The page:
bingsu

Hwamyeong: Wicked Spoon

Busan Begins


Our 4th Chuseok in Korea, Part 1 – Seoul

Growing up, Thanksgiving was always my favorite holiday. There is no pressure about gifts, the family is way less stressed, and it is all about gratitude, family, and good food. My kind of holiday. The day really embodies Fall, with it’s smells and sweaters, colors, and football (or nap time for me).

In Korea, Chuseok is compared to Thanksgiving because it is also a harvest festival (minus the genocide and kum ba yah stories of sharing some turkey), but it is as big as Christmas is in the States. Being that it’s one of the two biggest holidays in Korea, we usually get 4 or 5 days off! Hooray!

We also got some pretty great Chuseok gifts this year, and if you’re interested in seeing what kind of quirky things we got check out the video!


5 Amazing Bingsu Desserts in Korea

My favorite thing to eat in the blistering hot Korean summer is bingsu. I’m not a huge fan of hot weather, so this popular dessert of shaved ice milk and assorted toppings is a perfect way to cool off. Starting around May you’ll see new businesses that open just for the summer, and you can assume that most of them are bingsu places. This summer I’ve noticed that a specific chain called Sulbing 설빙, which originated in Busan, has spread throughout the country. I’ve seen Sulbing or a ripoff version of Sulbing even in small towns in the country! We realized when we filmed this video that the two videos we’ve done about this tasty treat have both featured mango bingsu, so we decided to ask some friends to send us some pictures of their favorite bingsu around the country so that we could share it!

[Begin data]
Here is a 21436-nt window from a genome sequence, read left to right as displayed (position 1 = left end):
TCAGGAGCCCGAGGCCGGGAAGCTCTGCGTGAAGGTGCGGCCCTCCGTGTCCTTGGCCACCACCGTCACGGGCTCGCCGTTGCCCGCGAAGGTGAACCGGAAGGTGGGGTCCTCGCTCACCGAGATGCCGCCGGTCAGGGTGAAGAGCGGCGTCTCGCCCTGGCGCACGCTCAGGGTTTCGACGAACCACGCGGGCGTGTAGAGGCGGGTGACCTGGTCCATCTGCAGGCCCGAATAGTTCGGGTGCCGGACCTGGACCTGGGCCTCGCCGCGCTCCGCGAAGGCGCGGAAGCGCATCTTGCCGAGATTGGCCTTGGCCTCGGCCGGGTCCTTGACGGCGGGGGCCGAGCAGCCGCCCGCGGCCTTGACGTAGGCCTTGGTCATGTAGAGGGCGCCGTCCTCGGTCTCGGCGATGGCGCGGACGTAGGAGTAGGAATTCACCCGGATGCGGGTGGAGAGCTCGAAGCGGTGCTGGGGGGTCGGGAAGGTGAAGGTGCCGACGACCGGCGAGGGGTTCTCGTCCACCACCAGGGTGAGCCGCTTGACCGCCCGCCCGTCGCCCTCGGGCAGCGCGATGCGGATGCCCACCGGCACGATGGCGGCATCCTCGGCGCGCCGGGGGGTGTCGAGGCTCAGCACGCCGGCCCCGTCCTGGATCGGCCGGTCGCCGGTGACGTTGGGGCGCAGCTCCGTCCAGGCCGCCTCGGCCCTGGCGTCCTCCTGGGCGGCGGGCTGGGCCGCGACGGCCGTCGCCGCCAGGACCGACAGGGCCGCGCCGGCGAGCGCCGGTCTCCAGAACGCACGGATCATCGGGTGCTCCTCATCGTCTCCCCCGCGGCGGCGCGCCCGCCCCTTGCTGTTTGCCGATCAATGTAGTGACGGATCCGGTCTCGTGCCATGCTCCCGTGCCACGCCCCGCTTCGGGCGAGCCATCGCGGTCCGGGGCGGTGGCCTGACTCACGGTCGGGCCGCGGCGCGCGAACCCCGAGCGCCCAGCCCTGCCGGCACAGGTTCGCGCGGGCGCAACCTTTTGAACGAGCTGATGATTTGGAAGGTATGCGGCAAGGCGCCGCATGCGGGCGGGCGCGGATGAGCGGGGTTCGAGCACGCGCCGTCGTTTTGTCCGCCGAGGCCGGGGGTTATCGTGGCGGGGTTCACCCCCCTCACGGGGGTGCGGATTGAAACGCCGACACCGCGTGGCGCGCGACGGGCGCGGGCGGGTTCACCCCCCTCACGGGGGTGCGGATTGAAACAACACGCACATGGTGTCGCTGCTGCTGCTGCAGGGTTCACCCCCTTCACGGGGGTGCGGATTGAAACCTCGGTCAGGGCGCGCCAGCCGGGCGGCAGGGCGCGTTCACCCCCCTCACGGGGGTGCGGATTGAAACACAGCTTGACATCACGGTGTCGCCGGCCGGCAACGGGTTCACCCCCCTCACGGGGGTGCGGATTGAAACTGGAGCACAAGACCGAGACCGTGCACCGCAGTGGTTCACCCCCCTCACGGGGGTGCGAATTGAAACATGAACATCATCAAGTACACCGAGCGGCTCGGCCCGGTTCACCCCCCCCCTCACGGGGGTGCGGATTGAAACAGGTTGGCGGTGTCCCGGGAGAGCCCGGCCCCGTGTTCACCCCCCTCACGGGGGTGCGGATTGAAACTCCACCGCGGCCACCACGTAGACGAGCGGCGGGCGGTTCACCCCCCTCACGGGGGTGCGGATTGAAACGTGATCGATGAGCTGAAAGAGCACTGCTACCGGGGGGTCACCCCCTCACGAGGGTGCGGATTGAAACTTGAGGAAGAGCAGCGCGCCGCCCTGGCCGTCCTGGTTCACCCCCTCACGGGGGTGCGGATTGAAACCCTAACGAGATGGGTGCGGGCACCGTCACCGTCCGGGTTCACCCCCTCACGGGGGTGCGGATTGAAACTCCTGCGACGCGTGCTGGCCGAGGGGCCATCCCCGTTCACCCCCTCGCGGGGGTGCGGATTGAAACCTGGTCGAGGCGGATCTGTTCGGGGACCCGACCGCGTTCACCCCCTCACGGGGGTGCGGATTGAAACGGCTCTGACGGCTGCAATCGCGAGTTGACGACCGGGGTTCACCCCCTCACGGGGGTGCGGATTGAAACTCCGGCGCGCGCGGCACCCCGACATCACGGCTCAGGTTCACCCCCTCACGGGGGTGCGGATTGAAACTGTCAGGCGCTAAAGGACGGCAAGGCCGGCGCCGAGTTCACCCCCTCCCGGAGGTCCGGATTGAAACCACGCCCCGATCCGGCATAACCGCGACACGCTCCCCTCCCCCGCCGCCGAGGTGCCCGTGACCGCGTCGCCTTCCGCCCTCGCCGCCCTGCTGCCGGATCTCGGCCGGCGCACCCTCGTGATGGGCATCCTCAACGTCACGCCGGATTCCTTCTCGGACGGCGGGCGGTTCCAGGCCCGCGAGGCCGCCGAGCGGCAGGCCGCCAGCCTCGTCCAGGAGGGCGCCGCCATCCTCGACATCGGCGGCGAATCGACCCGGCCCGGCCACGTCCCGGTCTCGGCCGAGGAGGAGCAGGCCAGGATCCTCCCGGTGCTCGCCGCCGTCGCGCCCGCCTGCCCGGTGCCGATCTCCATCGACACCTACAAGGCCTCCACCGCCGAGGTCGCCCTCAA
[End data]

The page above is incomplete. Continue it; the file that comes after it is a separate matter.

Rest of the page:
Bing Su! 빙수 Famous Korean Dessert!

Every season in Korea brings delicious treats specific to the weather. One of my favorite ways to cool off in the summer is to eat Bing su! Bing su is basically shaved ice with a topping, usually fruit. The “normal” bing su is Pat Bing Su, which is Red bean shaved ice! Red bean is used a lot in desserts in Korea, and I think it’s safe to say that most foreigners here are NOT the biggest fans of red bean. I can eat a little bit of it, but not usually the huge mound they pile on top of the shaved ice!

I prefer the variety of other toppings they offer, like mango, strawberry and sometimes green tea! With Koreans I’d say the most popular bing su is red bean and green tea, usually with dduk (rice cake) on top! My favorite bingsu I’ve had this summer was Cafe Pascucci’s berry banana bing su. Delicious!


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